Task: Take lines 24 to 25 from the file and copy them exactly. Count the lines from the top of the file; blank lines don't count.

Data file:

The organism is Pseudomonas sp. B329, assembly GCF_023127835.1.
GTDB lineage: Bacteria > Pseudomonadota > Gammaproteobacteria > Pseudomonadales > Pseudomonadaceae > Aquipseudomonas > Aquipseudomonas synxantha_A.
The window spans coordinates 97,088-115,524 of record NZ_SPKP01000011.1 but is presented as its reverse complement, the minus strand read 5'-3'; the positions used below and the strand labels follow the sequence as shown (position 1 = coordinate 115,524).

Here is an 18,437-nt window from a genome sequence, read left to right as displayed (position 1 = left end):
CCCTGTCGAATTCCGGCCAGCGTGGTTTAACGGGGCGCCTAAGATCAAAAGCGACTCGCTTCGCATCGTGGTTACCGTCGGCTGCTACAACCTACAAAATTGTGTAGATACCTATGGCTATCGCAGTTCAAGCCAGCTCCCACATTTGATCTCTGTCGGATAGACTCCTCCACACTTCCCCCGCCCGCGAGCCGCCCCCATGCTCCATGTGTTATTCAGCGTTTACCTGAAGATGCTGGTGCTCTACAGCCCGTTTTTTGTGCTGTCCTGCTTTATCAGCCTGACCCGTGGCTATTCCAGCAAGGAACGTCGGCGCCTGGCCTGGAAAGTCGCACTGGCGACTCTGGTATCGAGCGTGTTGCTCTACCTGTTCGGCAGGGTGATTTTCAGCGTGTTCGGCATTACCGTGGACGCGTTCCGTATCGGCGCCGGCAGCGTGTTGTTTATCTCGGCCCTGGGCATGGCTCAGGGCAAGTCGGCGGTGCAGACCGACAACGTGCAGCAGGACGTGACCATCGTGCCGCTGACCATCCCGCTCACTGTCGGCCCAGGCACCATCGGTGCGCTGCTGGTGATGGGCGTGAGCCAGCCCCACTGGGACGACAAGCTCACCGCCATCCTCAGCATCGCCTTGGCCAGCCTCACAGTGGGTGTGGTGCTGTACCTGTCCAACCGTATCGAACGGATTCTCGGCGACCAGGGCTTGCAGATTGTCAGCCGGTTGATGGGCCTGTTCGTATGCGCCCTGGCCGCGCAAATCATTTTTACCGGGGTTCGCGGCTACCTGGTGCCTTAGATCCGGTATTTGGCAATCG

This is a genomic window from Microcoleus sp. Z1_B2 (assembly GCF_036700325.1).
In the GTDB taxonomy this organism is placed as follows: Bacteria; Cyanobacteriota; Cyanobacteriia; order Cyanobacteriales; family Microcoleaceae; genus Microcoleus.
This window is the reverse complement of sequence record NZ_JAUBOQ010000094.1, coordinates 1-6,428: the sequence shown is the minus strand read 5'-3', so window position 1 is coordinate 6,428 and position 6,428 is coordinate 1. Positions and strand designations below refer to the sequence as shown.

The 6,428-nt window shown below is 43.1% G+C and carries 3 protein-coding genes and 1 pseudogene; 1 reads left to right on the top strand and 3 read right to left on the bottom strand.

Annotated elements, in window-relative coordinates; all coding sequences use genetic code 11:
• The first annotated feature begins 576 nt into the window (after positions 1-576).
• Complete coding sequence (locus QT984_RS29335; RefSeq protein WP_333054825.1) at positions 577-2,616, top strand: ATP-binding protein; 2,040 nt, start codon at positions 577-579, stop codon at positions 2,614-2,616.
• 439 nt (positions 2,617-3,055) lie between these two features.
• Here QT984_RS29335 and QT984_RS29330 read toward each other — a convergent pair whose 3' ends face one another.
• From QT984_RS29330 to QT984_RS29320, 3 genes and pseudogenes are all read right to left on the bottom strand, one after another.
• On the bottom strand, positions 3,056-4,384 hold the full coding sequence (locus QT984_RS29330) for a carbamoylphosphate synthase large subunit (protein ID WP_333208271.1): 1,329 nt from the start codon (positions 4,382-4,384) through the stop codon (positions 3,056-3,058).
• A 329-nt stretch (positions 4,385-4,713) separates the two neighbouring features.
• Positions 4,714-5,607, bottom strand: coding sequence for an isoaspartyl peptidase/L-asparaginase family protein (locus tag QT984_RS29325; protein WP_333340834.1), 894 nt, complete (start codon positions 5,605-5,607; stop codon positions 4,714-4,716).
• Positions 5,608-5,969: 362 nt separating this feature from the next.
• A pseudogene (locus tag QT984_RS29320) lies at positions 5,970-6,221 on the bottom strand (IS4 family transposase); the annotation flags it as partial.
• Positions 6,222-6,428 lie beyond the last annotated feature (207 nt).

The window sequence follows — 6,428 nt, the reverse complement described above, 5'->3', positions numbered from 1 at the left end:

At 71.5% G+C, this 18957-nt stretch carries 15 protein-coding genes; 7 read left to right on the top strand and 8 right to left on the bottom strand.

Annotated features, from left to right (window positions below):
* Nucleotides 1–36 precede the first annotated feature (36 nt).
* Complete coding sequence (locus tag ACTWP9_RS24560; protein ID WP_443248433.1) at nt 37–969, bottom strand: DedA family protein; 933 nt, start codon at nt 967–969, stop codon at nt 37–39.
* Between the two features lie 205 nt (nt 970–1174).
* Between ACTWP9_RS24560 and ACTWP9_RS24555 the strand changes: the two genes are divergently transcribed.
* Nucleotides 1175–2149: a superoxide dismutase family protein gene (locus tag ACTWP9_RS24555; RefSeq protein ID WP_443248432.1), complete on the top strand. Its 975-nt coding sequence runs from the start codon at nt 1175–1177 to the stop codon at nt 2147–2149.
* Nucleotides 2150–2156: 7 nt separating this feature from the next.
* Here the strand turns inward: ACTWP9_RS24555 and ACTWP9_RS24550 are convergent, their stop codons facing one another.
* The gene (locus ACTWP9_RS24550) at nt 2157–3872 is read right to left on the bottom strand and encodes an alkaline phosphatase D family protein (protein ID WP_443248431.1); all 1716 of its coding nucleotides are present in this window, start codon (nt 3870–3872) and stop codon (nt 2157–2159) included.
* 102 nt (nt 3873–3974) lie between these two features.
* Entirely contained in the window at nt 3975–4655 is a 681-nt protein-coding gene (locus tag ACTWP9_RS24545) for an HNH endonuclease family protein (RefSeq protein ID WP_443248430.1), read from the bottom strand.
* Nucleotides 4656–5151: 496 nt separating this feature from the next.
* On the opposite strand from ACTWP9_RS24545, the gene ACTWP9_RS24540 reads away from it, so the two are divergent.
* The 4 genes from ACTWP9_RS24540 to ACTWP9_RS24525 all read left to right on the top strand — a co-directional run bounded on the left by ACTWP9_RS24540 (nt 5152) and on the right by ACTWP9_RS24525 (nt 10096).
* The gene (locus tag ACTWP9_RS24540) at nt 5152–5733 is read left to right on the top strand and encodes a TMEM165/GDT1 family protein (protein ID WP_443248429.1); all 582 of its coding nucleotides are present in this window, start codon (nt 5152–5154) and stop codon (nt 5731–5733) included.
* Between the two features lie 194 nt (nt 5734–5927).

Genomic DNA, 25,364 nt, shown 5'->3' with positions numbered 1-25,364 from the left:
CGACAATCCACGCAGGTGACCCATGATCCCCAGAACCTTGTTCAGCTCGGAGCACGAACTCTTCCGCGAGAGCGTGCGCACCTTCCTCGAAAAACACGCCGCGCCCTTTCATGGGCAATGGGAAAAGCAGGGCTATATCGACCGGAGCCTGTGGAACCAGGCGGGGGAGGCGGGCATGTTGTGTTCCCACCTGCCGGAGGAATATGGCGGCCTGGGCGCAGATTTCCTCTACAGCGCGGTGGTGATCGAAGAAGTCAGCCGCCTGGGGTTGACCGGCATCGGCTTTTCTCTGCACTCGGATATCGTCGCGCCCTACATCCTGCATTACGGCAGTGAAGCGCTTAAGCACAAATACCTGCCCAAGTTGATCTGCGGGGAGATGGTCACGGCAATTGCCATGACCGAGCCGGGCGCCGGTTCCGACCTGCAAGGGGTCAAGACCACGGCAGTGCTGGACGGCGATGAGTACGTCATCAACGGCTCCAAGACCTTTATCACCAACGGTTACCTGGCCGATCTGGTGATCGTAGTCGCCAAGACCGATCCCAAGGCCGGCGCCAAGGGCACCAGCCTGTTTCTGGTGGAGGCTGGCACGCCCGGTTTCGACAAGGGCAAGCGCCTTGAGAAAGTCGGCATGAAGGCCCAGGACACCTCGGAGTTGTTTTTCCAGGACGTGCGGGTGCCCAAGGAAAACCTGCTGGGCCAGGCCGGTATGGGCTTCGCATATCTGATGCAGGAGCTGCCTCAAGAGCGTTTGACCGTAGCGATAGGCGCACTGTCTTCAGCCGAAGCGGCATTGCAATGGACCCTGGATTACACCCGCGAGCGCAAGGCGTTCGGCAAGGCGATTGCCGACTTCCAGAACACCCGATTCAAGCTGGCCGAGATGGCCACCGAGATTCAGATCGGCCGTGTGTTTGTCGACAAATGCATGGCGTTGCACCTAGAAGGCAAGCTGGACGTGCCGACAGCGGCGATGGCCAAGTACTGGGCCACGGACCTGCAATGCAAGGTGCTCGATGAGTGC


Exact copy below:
Annotated features, from left to right (window positions below):
* Nucleotides 1–36 precede the first annotated feature (36 nt).